By Clayton Shereni
AS consumers continue to struggle to cope up with price hikes of basic commodities, stakeholders in the Industry and Commerce sector have warned that as long there is no stable forex rating system and poor production, the price hike madness will not end anytime soon.
Many stakeholders including the Consumer Council of Zimbabwe (CCZ) have called upon government and producers of basic commodities to up their game so as to contain the ever skyrocketing prices which has weighed much on consumers.
CCZ Executive Director, Rosemary Mpofu challenged local producers to make sure that they are in-line with the law of supply and demand in the quest to address price hikes as a matter of urgency.
“For as long as we can’t produce to high levels that are expected of us as a nation, we will never put to rest the issue of price hikes. Our greatest weapon is to increase production and that is what is lacking. This is why people can take advantage and increase prices willy-nilly, and our foreign currency rates continue to differ. We need to speak with one voice as a nation, our problem is we continue to be divided as sectors of the economy and that will not take us anywhere,” said Mpofu.
Other stakeholders have blamed the upsurge on the runaway forex exchange rates which they believe has left retailers and suppliers of basic supplies with no choice but to increase prices.
Senior Economist at Labor and Economic Development Research Institute in Zimbabwe (LEDRIZ), Prosper Chitambara told Centre News that due to depreciation of local currency prices will continue to rise.
“Depreciation of the Zimbabwe dollar especially on the parallel market affects the cost of production so as long as local currency continues to lose value obviously there will be price increases,” Chitambara said.
Zimbabwe Congress of Trade Unions (ZCTU) lamented the burden which these hikes have put on the shoulders of workers whom they say are poorly remunerated and cannot afford basic commodities.
ZCTU Secretary General, Japhet Moyo told this publication that due to an unstable forex exchange rate workers now find it difficult to purchase goods since their salaries are pegged in local currencies.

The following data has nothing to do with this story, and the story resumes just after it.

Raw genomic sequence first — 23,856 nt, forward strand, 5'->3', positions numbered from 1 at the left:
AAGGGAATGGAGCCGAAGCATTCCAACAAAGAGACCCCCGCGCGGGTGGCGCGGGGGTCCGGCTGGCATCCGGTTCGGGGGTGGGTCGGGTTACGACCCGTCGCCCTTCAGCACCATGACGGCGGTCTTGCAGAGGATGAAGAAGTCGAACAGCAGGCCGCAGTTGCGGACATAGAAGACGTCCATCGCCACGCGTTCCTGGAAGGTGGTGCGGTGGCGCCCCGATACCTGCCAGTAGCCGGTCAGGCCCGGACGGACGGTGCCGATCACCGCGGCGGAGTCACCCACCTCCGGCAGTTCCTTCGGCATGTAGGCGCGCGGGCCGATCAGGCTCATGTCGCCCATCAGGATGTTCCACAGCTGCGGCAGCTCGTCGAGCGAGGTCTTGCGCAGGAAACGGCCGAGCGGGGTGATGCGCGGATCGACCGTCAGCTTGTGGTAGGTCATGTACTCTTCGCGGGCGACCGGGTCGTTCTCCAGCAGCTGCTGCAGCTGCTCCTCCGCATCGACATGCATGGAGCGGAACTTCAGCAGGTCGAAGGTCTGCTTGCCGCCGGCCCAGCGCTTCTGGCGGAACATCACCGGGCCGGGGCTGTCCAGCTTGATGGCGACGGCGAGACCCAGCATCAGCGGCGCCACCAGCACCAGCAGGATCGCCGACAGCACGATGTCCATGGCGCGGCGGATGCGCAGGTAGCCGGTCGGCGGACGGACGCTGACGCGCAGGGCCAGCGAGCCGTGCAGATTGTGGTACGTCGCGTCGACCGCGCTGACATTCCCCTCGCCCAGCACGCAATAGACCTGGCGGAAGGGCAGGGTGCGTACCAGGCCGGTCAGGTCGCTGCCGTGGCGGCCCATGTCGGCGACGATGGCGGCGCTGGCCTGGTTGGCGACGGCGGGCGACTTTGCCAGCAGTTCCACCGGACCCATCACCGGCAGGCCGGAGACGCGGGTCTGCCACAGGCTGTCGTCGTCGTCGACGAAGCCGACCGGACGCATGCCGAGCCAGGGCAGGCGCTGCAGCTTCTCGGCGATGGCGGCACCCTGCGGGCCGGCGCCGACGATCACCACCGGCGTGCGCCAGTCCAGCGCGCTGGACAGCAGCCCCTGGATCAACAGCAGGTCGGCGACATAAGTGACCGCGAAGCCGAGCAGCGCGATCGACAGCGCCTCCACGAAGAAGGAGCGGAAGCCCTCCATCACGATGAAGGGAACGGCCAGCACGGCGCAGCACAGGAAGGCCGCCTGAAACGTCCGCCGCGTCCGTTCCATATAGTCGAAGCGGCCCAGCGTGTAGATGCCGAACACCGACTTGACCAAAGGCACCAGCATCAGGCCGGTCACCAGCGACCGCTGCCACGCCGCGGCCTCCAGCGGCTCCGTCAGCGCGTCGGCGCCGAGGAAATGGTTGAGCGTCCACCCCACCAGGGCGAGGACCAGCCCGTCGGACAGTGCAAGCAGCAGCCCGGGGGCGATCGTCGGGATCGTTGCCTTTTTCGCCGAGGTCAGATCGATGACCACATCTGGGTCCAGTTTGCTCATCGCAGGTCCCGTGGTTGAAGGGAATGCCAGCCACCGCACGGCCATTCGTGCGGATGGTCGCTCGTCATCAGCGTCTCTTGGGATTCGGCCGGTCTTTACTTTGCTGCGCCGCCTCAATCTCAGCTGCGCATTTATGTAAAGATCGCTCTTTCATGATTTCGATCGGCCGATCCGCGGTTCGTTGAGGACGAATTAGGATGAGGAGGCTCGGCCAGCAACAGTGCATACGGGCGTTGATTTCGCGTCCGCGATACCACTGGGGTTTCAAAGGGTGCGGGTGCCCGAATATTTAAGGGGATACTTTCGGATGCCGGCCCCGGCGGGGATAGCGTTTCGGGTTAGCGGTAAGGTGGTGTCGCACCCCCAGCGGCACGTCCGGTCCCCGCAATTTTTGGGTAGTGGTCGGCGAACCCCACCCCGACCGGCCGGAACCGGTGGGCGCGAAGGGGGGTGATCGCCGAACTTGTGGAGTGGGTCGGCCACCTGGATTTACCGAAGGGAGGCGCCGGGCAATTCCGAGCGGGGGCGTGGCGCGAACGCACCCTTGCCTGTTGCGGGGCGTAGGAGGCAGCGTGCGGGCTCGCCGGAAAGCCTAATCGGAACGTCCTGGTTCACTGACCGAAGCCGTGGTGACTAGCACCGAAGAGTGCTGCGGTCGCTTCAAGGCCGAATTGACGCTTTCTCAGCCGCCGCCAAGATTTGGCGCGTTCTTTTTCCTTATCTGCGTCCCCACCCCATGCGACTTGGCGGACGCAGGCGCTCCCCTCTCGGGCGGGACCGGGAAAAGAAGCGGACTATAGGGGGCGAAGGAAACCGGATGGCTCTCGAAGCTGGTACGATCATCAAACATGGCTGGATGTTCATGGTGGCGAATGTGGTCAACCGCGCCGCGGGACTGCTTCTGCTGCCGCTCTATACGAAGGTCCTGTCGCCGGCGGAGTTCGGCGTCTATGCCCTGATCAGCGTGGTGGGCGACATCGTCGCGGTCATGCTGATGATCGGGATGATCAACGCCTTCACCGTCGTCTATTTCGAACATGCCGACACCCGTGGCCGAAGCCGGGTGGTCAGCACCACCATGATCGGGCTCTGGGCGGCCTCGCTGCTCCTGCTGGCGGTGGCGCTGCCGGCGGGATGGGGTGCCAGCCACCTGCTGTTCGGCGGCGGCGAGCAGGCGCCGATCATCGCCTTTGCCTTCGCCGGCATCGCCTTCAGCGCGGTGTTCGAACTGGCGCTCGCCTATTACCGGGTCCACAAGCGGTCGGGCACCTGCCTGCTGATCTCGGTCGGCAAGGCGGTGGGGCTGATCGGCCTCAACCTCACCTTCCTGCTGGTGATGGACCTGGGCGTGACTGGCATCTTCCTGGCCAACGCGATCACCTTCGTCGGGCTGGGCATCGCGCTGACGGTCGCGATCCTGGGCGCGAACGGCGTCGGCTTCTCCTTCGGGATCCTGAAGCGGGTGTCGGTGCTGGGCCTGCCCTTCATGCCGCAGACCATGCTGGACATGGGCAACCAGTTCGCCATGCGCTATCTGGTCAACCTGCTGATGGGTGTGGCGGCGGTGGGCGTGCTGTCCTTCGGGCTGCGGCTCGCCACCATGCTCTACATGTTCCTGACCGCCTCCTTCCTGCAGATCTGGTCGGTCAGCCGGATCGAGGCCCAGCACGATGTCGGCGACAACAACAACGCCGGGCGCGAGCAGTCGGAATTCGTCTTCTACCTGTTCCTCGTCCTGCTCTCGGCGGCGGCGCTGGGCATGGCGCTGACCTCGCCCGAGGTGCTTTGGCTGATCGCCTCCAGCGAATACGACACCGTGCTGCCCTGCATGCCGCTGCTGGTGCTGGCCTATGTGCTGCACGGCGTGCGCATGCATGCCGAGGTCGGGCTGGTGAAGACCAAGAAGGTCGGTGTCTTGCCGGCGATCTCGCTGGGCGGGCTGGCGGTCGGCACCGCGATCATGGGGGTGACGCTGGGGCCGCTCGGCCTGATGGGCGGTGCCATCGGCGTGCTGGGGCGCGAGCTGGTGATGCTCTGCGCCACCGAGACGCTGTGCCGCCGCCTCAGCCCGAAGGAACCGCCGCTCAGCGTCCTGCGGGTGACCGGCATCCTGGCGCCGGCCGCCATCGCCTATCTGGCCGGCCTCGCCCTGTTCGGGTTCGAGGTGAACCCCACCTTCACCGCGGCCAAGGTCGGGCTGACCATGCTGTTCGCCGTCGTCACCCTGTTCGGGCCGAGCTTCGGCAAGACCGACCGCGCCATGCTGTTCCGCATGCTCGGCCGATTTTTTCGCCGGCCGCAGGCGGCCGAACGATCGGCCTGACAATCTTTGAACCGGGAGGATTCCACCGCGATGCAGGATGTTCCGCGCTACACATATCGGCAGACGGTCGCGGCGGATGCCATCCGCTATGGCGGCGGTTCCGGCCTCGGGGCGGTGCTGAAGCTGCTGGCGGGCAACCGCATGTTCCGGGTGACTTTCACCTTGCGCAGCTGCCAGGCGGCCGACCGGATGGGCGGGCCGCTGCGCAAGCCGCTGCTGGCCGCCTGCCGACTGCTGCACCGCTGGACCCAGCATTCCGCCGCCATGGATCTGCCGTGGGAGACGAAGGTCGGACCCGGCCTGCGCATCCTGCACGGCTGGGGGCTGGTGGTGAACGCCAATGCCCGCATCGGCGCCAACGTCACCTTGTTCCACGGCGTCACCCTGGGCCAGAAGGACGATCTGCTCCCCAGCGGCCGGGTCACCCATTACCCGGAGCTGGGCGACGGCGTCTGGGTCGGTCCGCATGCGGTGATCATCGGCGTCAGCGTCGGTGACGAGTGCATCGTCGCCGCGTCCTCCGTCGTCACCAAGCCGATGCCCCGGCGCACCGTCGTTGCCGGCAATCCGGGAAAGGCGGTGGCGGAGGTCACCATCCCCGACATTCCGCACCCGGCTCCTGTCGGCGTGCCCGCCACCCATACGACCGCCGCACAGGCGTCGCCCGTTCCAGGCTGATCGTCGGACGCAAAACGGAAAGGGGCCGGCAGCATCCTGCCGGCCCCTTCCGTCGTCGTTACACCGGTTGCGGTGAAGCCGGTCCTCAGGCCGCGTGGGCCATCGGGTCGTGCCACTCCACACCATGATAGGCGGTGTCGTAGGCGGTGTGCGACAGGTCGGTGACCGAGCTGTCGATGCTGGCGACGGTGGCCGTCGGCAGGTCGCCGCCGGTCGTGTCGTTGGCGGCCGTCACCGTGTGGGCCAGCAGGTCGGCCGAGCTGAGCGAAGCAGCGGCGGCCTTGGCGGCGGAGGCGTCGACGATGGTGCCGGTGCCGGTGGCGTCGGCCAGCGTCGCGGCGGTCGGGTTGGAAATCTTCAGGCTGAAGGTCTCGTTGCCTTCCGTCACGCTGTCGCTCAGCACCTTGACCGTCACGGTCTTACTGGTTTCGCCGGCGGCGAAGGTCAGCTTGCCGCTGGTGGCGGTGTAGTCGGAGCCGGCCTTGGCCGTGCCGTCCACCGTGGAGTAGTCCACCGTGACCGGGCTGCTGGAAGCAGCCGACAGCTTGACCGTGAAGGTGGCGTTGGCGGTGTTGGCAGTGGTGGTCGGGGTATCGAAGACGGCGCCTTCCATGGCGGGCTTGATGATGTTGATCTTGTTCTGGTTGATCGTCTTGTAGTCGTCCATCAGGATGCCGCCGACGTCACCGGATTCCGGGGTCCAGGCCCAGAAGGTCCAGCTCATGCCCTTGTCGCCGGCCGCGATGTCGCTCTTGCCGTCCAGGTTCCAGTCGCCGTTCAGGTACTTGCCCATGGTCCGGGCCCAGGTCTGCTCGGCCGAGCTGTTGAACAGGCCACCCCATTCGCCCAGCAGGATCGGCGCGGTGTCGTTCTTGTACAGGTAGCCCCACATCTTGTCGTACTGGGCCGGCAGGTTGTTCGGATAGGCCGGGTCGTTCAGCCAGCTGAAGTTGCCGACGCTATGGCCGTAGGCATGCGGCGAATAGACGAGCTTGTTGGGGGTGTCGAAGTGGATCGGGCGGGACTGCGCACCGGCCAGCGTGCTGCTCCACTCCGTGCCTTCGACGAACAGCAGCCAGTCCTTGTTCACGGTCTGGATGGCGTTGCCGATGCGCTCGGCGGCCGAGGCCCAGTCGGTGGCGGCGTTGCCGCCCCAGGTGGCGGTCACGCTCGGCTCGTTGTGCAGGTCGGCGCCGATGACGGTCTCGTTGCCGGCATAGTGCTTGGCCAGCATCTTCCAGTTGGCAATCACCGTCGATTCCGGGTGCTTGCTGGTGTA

“What is happening in the economy has negatively affected workers. We have seen prices increasing on a daily basis but we have noted that the forex exchange rate is not stable. Some products are now being priced in United States Dollar (US$) but many workers are being paid in local currency and their salaries are not being reviewed consistently to match the prevailing forex rates,” Moyo told Centre News.
Meanwhile, Confederations of Zimbabwe Retailers (CZR) boss, Denford Chimutashu weighed in on saying: “Suppliers and producers are now strictly demanding payment in US$ so they are supplying informal traders avoiding formal retailers that have abided by the law and continued to use our local currency.”
In a Post Cabinet briefing on May 9, Minister of Information and Publicity, Monica Mutsvangwa revealed that government is seized with the issue of price hikes and has since set up a committee to investigate the matter.
“The nation is being informed that cabinet is concerned by the spiraling prices of the 14 basic goods especially bread, flour, cooking-oil and mealie meal. The Minister of Industry and Commerce is already engaging the concerned stakeholders including manufacturers, wholesalers, retailers, and other associations on the matter. Given the urgency of the matter, Cabinet has set up a committee to quickly investigate, monitor and make appropriate recommendations with a view to bring sanity to the situation,” she said.
Government has since established a panel that will look into shortages of basic commodities in the country.
However, other economists have warned of a looming price control by government which they say will force many retailers and manufacturers to further downsize or totally stop production.